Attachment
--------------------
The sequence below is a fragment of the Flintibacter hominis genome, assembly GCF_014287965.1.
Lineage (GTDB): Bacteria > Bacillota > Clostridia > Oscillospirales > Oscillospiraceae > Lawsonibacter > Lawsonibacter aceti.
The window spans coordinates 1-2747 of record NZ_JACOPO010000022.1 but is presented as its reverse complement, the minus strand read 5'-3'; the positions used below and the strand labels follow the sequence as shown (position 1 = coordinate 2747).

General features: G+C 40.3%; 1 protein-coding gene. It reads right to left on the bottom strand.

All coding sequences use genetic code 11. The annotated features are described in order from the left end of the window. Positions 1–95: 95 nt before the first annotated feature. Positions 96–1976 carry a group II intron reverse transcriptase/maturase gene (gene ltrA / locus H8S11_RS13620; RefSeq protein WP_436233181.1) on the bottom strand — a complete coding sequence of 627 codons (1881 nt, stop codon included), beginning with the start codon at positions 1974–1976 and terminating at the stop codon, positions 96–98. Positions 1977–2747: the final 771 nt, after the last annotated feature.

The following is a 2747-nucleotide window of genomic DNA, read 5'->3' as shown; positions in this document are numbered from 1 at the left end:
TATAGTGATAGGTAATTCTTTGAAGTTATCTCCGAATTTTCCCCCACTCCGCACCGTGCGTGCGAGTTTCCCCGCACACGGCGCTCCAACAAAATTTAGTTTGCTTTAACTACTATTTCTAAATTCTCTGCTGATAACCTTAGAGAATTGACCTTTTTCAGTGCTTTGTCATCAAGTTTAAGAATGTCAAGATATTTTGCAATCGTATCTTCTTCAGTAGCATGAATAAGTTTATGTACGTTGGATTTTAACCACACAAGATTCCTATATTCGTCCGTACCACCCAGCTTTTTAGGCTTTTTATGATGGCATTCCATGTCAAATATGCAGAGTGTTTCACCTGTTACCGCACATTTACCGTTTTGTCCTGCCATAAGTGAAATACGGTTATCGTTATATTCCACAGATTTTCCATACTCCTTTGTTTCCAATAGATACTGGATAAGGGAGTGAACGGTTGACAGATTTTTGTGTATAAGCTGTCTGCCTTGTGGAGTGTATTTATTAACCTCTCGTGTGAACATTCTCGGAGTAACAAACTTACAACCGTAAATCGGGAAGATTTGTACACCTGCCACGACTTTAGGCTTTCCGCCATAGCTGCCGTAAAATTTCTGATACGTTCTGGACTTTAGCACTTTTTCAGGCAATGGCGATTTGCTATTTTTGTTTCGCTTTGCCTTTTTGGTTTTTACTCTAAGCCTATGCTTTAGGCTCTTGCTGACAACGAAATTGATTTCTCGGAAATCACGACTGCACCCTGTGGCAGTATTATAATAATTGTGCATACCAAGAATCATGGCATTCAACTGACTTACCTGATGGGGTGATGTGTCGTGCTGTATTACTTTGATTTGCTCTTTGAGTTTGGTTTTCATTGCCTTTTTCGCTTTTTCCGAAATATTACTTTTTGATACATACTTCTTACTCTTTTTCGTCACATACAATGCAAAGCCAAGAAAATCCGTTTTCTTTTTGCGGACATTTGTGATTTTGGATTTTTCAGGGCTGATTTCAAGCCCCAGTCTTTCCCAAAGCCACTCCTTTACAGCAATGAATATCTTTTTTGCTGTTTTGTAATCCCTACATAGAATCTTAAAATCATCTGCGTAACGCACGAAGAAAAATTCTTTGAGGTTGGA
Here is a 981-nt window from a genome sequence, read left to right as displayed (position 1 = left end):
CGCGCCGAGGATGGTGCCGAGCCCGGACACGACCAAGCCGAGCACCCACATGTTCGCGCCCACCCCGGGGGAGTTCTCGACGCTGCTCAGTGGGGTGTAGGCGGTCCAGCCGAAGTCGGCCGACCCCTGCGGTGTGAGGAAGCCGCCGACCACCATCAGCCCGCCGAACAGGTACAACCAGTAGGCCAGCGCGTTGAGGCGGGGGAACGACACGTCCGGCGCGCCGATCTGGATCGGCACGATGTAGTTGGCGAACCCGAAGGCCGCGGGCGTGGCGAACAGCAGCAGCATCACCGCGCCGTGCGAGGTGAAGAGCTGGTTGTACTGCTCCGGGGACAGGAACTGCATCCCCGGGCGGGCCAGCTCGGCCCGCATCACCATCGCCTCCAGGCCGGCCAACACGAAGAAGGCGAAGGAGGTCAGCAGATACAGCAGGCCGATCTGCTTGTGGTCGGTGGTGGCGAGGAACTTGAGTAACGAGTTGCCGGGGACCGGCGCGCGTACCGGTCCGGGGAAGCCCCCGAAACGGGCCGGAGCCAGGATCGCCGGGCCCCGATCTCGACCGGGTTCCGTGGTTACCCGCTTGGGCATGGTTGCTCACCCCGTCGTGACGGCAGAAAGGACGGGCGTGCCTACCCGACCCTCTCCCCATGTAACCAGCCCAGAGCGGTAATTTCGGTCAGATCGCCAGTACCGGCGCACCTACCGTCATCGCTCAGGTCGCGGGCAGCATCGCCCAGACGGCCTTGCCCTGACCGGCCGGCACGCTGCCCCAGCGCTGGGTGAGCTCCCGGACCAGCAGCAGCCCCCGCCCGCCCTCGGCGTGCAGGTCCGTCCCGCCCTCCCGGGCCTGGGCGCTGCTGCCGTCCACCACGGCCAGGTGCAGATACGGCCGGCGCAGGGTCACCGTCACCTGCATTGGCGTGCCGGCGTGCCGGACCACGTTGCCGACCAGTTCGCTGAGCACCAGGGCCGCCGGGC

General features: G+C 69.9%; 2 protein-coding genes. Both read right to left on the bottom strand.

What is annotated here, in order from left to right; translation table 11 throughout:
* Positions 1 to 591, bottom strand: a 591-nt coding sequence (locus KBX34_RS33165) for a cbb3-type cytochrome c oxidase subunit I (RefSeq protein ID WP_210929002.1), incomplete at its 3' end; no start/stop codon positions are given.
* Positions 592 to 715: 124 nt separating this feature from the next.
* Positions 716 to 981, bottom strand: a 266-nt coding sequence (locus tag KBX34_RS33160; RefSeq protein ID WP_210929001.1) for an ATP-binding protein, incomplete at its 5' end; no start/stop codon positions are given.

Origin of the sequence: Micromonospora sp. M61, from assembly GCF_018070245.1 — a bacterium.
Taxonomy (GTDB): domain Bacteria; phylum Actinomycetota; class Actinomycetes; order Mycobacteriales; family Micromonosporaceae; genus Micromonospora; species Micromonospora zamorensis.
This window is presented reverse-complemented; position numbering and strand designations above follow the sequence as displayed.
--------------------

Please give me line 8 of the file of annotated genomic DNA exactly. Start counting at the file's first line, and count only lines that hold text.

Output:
Here is a 981-nt window from a genome sequence, read left to right as displayed (position 1 = left end):